Adrian Percy

Demystifying Science – Built to Last

How agricultural innovations are making farming more productive – and more sustainable.

This summer, my family enjoyed our traditional vacation at a beautiful beach in North Carolina. Although my kids are no longer interested in making sand castles, I look back on those memories with great fondness. Building what we thought were magnificent cathedrals of sand was always fun, even though we knew our creation would quickly vanish with the approaching tide.

Back at work, I’ve been thinking about what it takes to build something that is truly lasting. History’s great structures (the pyramids or the Great Wall) naturally come to mind, but if I consider my own company, I have to conclude that it too was built to last. After all, Bayer has managed a successful business for more than 150 years, which is pretty amazing considering that most companies fail within the first few years of their existence. So what is it about Bayer that defines its longevity? I believe much of it has to do with a constant drive to reinvent itself through a commitment to science and innovation.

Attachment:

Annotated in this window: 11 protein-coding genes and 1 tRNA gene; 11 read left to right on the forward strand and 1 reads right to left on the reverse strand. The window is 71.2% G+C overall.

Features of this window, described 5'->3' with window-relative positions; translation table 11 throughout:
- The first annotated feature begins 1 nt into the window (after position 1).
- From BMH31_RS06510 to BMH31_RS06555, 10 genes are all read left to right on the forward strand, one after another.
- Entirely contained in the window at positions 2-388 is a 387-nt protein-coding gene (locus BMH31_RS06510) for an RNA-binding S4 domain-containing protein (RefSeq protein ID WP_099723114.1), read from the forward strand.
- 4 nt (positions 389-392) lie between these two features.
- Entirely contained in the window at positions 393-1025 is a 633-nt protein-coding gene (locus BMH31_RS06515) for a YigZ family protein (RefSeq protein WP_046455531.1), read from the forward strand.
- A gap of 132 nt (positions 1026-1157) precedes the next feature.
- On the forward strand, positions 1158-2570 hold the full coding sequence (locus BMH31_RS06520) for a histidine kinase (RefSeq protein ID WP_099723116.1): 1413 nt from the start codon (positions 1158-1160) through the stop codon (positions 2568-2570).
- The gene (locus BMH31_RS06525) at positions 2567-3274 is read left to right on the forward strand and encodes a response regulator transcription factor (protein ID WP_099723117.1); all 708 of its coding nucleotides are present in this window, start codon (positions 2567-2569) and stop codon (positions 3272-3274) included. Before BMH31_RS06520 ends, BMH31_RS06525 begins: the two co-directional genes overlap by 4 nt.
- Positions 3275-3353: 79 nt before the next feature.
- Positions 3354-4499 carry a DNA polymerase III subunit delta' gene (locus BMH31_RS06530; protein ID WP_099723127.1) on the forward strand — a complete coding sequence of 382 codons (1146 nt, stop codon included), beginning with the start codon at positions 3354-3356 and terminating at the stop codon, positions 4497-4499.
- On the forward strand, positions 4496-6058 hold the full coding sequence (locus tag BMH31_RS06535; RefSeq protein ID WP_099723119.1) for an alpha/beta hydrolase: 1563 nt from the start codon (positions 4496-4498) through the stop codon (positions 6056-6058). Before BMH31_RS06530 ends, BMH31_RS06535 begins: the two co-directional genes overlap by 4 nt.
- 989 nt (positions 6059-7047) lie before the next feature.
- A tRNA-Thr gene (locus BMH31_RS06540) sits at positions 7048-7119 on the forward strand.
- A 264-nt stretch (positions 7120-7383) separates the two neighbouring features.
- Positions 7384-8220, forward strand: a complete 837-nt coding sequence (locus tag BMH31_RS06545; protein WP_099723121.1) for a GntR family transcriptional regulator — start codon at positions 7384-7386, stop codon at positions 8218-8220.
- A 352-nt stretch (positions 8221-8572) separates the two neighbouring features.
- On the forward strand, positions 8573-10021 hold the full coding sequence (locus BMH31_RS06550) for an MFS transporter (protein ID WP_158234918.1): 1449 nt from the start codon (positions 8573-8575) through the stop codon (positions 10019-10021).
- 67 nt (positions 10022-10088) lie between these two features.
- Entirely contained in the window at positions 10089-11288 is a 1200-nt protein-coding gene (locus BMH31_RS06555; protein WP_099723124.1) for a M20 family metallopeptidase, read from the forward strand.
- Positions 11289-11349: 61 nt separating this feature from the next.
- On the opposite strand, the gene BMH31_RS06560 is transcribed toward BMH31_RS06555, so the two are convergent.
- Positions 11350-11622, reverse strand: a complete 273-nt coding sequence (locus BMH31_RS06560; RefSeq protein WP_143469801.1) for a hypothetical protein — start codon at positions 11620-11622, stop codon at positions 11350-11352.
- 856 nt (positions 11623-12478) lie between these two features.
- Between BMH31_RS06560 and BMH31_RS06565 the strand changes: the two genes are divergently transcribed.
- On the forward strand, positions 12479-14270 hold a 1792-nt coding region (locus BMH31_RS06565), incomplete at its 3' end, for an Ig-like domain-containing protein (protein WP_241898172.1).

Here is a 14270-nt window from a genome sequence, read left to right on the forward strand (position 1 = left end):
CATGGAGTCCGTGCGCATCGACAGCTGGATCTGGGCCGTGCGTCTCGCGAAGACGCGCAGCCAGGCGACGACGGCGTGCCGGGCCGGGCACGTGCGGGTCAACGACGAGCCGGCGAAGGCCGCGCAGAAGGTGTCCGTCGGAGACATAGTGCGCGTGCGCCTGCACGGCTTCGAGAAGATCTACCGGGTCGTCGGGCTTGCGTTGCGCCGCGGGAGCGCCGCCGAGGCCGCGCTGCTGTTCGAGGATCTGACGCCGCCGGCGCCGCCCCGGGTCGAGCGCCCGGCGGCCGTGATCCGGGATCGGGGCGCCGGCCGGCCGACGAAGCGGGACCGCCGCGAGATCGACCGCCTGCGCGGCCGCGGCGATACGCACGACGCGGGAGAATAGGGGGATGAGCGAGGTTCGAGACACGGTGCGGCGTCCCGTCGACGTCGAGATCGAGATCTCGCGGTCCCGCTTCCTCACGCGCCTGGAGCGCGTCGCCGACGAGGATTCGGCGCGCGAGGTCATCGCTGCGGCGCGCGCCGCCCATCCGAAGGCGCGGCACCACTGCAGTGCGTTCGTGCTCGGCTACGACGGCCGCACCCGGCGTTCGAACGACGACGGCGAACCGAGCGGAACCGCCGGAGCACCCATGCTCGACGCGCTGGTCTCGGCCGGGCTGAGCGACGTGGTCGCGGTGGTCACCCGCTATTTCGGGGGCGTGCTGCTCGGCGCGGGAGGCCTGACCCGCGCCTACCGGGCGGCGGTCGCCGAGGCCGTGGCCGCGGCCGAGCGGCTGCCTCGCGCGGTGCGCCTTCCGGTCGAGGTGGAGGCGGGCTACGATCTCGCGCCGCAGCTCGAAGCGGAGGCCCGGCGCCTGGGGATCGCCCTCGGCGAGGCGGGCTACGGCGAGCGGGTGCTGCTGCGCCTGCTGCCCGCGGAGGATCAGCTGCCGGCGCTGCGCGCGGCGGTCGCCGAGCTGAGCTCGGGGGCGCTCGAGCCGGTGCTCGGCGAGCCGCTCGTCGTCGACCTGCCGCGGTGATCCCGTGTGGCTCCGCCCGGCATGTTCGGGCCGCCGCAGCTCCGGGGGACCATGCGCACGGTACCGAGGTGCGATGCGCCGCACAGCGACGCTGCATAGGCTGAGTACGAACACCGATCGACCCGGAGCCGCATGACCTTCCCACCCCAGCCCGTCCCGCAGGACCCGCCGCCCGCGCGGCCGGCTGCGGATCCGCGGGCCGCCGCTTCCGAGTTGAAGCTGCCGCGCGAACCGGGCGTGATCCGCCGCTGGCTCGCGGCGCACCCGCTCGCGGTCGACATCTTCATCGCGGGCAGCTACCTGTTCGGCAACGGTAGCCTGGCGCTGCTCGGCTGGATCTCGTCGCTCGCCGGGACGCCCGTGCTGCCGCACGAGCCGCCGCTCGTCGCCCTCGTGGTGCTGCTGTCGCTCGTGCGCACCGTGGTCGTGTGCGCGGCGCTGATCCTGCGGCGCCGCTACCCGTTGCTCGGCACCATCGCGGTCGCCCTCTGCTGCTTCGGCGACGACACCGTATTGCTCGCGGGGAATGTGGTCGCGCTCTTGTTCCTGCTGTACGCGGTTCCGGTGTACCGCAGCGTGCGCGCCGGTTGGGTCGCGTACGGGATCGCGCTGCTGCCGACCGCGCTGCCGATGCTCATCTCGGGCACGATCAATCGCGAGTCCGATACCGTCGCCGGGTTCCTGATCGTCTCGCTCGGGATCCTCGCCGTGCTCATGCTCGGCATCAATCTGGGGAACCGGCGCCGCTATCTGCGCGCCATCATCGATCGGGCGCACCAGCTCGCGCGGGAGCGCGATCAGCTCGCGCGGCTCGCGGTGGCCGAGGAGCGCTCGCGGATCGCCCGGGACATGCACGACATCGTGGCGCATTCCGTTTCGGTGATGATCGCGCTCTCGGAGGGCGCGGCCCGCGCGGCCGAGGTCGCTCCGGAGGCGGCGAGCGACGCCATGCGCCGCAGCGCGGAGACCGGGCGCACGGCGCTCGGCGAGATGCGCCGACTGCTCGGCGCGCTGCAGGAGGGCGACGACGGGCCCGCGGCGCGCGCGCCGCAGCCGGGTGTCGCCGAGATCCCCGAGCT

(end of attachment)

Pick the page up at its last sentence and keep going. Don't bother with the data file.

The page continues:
Nowhere is the need for innovation excellence more important than in agriculture. To paraphrase the legendary American football coach, Vince Lombardi, ‘innovation isn’t everything – it’s the only thing.’ With a rising world population, changing climate, evolving pests, and demands for more sustainable foods, there has never been a greater need for innovation. By 2050, farmers will have to grow 60 percent more food than they do now, all without any significant increases in the amount of farmland. So, how can scientific innovation achieve this?

Adrian Percy
Adrian Percy
Adrian Percy
is the Global Head of Research and Development for Crop Science, a Division of Bayer.